One regularly hears recommendations about material selection. Use this alloy for superior heat resistance. Or that for seawater corrosion. Or this other one for a high wear application. But what about the alloy actually makes it deliver that performance?
In this installment, we will explore some simplified technical reasons – at the microscopic level - why certain metals inherently offer greater resistance to wear.
First, a definition of “wear.” In our context, we will define wear as the loss or deformation of a metal that is the result of the mechanical interaction with another material (not necessarily metal). Wear may take a number of forms including abrasion, adhesion or galling, erosion, and spalling. It is highly impacted by product design and installation. The rate and types of wear can also be affected by temperature and the fluid environment. Wear is often measured as the amount of mass that is lost in a given period.
So why do some metals inherently resist wear? In actual applications, it is simplistic to ignore the relative impact of component size and shape, surface finishes, the angle of mating parts, load, speed and the like; but we will save those design discussions for another day. At a more basic level, materials that have a high level of hardness tend to wear better, especially when mated with a softer material. A lot of a material’s hardness has to do with its microstructure, both on the surface and sub-surface.
On a microscopic scale, metals are made up of an arrangement of atoms and molecules that form a lattice geometry. Managing the ability of atoms to move within this lattice plays a large role in controlling the strength, ductility and wear properties of metals. Atoms move with the aid of small irregularities within the lattice; those irregularities are called dislocations.
Dislocations serve as openings in the lattice for the atoms to move into as the dislocation proceeds through the lattice. When dislocations are prevented from moving, the atoms are not able to move and the metal is generally harder and stronger. And as we have noted, harder metals tend to provide better wear properties.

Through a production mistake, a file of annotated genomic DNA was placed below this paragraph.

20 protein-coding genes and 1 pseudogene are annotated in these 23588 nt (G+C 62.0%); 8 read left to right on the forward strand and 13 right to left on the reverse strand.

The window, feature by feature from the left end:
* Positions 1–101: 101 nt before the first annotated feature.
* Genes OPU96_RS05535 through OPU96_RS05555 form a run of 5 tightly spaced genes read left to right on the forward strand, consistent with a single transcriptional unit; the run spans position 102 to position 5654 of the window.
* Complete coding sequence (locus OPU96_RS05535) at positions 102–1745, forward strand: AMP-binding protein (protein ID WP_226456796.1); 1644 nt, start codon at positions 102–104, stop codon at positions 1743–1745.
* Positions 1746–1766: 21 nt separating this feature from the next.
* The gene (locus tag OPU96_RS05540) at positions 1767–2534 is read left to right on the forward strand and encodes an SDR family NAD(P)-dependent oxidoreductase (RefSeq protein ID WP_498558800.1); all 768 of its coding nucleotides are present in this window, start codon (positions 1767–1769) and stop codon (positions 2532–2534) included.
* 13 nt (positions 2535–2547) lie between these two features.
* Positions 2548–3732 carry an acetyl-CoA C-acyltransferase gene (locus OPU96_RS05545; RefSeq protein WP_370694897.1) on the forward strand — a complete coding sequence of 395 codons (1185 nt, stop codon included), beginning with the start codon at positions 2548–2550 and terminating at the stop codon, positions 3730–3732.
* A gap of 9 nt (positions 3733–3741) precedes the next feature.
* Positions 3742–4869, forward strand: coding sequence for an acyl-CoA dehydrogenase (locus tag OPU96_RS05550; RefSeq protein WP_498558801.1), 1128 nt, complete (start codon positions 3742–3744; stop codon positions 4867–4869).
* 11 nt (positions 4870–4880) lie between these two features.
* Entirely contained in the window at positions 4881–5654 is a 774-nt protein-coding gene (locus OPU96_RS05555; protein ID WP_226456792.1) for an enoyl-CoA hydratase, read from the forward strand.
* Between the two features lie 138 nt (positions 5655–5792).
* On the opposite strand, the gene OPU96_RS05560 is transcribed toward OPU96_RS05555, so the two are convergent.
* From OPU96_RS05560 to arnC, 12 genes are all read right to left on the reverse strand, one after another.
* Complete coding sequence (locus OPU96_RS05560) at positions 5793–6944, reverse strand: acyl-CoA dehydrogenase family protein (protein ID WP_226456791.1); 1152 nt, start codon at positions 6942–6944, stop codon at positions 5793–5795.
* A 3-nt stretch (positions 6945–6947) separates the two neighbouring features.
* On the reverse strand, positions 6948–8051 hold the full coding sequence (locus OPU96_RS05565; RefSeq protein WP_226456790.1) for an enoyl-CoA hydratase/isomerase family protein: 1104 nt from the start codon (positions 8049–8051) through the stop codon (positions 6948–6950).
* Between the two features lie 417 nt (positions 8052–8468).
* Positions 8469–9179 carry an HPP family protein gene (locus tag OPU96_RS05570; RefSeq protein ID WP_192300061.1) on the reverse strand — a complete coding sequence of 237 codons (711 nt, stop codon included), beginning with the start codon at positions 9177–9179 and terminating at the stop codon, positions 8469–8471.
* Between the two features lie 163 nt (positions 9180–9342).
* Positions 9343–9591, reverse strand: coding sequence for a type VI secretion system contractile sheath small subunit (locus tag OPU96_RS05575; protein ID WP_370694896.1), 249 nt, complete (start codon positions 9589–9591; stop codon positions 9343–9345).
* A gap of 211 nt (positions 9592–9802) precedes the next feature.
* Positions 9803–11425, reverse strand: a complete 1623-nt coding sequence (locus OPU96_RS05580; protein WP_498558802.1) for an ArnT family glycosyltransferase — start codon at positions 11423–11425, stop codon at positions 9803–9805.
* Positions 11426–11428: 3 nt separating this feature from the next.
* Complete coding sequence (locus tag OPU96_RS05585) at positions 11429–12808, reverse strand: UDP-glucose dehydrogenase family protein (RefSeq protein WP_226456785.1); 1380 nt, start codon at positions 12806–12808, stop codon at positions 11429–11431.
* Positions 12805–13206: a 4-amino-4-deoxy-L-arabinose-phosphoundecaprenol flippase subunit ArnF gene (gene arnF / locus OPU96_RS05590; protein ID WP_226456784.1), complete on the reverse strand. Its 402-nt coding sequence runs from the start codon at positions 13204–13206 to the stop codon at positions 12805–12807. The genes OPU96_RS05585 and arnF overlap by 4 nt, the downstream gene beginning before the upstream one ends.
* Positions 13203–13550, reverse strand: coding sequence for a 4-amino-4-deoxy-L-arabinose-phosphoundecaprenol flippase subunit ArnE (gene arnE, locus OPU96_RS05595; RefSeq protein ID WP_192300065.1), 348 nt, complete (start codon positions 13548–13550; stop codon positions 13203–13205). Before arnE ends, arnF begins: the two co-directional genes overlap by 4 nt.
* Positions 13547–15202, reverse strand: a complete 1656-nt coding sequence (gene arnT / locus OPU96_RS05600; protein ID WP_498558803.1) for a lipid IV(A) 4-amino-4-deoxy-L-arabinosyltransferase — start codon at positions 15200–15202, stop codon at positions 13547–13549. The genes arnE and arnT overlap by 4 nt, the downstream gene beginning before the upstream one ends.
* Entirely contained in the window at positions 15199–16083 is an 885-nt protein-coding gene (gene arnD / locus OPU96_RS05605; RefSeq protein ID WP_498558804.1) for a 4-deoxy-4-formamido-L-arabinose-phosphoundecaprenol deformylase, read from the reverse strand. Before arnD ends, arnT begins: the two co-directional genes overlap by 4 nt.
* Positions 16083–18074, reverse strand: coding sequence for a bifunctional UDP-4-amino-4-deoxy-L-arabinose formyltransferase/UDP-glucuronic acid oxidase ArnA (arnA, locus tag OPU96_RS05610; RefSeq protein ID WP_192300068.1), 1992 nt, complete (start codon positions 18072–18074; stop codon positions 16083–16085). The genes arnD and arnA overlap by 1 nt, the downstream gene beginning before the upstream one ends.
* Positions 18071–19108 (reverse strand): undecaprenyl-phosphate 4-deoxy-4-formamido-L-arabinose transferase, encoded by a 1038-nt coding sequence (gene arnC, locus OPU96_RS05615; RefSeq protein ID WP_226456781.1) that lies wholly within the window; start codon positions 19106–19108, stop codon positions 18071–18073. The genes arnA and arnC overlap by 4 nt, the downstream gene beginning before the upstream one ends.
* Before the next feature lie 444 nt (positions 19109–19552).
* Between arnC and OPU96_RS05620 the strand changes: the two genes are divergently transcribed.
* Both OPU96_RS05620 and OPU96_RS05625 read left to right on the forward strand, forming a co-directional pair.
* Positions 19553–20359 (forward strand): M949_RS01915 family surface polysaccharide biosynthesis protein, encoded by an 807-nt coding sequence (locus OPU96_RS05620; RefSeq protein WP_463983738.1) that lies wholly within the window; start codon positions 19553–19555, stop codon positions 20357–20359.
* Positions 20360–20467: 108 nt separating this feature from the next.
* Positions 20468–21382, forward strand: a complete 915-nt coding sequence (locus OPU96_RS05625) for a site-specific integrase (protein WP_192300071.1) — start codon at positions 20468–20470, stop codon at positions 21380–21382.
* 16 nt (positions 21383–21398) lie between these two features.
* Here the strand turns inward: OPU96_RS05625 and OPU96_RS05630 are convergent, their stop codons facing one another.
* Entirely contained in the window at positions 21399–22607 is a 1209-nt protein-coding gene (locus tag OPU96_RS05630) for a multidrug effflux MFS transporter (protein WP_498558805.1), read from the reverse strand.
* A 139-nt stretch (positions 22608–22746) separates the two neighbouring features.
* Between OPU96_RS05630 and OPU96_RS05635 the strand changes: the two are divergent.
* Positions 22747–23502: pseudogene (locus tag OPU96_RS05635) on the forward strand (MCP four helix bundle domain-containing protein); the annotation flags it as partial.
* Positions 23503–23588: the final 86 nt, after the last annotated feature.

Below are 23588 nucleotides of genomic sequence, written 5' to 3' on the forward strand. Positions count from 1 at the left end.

How, then, do we keep the atoms from moving? That is where alloying comes into play.
The atoms of added alloys that are larger or smaller than those in the existing matrix hinder the movement of dislocations through the lattice. Less movement means harder and stronger, which generally means better wear. Conversely, adding alloys whose atoms are similar in size to the ones already in the matrix do not discourage dislocation movement and the impact on properties is minimal.
Certain elements like carbon feature very small atoms that fit within the matrix; others are too large and replace atoms within the matrix. When these substitutional (alloying) atoms are significantly different in size than the matrix atoms, dislocations are discouraged, and strength and wear resistance is generally enhanced.
The expected impact of the addition of certain metal alloying additions is well understood. For example, tin is added to bronze to add strength; gear bronzes generally contain 10% or 12% tin. The addition of zinc also adds strength, but if too much zinc is added, anti-friction properties are reduced. Aluminum is added as an alloy to increase strength and performance at higher temperatures, but attention must be paid to the offsetting loss of ductility. Different alloys respond better to certain lubrication types and some can perform adequately for a time (those including lead, for example) in the absence of lubrication.
It is not sufficient to consider hardness alone when selecting a material for an application demanding high resistance to wear. But understanding that the microstructure of the material, and the addition of alloying elements that contribute to that, help drive a cost-effective alloy selection decision for wear resistance.